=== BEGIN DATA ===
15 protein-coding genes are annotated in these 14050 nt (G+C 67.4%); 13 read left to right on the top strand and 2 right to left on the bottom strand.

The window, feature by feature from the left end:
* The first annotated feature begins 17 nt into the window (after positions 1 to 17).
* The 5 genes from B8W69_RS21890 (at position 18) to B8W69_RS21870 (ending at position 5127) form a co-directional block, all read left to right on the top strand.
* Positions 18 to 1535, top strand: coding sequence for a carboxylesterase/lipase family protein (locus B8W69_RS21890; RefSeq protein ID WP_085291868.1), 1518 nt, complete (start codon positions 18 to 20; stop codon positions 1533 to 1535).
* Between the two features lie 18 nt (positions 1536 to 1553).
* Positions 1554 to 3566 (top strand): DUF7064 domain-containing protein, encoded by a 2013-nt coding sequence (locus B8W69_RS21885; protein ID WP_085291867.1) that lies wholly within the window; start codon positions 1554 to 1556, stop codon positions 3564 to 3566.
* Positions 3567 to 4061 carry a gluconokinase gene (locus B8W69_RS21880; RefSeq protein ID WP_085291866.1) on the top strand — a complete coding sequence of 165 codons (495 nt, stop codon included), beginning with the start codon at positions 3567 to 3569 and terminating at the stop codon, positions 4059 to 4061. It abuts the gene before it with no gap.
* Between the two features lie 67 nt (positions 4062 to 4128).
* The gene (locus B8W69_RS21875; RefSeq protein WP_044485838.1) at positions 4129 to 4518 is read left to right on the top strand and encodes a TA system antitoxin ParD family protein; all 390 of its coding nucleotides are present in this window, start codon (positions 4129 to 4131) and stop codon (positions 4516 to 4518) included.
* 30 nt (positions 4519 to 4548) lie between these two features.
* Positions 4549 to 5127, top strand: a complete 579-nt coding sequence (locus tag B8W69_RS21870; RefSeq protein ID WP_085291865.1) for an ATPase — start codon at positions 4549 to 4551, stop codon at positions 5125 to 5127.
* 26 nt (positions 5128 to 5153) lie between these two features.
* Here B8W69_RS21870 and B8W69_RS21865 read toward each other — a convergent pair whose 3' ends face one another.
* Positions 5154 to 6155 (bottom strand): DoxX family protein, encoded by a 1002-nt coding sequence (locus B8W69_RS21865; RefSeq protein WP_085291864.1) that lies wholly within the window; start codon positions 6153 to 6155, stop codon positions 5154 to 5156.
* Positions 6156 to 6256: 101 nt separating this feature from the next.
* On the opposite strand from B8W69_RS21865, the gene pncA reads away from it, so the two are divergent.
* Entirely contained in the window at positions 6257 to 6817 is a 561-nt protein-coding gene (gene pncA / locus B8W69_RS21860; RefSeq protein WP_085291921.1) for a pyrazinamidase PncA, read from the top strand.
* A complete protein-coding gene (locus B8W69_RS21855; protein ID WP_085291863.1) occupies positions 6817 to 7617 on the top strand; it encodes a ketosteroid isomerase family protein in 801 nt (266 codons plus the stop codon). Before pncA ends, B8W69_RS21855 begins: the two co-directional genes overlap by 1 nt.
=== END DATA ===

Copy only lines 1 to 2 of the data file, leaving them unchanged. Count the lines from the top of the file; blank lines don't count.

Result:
15 protein-coding genes are annotated in these 14050 nt (G+C 67.4%); 13 read left to right on the top strand and 2 right to left on the bottom strand.

The window, feature by feature from the left end: